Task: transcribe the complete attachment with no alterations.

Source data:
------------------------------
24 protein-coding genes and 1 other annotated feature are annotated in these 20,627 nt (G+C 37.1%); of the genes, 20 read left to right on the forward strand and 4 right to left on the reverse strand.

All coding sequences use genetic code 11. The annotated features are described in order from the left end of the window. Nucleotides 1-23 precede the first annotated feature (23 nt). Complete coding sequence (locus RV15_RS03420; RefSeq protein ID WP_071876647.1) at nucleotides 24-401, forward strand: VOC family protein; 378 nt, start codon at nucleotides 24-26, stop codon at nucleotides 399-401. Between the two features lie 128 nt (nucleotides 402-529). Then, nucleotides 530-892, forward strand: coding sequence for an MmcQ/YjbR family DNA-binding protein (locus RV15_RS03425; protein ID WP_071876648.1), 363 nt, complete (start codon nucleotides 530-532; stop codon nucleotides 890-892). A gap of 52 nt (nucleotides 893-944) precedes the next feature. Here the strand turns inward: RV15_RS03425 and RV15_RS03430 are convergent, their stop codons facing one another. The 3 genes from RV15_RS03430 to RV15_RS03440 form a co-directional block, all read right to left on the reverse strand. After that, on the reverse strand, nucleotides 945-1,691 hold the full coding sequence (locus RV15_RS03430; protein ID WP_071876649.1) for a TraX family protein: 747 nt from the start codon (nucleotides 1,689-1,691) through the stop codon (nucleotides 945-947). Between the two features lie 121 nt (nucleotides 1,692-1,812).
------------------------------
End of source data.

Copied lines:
24 protein-coding genes and 1 other annotated feature are annotated in these 20,627 nt (G+C 37.1%); of the genes, 20 read left to right on the forward strand and 4 right to left on the reverse strand.

All coding sequences use genetic code 11. The annotated features are described in order from the left end of the window. Nucleotides 1-23 precede the first annotated feature (23 nt). Complete coding sequence (locus RV15_RS03420; RefSeq protein ID WP_071876647.1) at nucleotides 24-401, forward strand: VOC family protein; 378 nt, start codon at nucleotides 24-26, stop codon at nucleotides 399-401. Between the two features lie 128 nt (nucleotides 402-529). Then, nucleotides 530-892, forward strand: coding sequence for an MmcQ/YjbR family DNA-binding protein (locus RV15_RS03425; protein ID WP_071876648.1), 363 nt, complete (start codon nucleotides 530-532; stop codon nucleotides 890-892). A gap of 52 nt (nucleotides 893-944) precedes the next feature. Here the strand turns inward: RV15_RS03425 and RV15_RS03430 are convergent, their stop codons facing one another. The 3 genes from RV15_RS03430 to RV15_RS03440 form a co-directional block, all read right to left on the reverse strand. After that, on the reverse strand, nucleotides 945-1,691 hold the full coding sequence (locus RV15_RS03430; protein ID WP_071876649.1) for a TraX family protein: 747 nt from the start codon (nucleotides 1,689-1,691) through the stop codon (nucleotides 945-947). Between the two features lie 121 nt (nucleotides 1,692-1,812).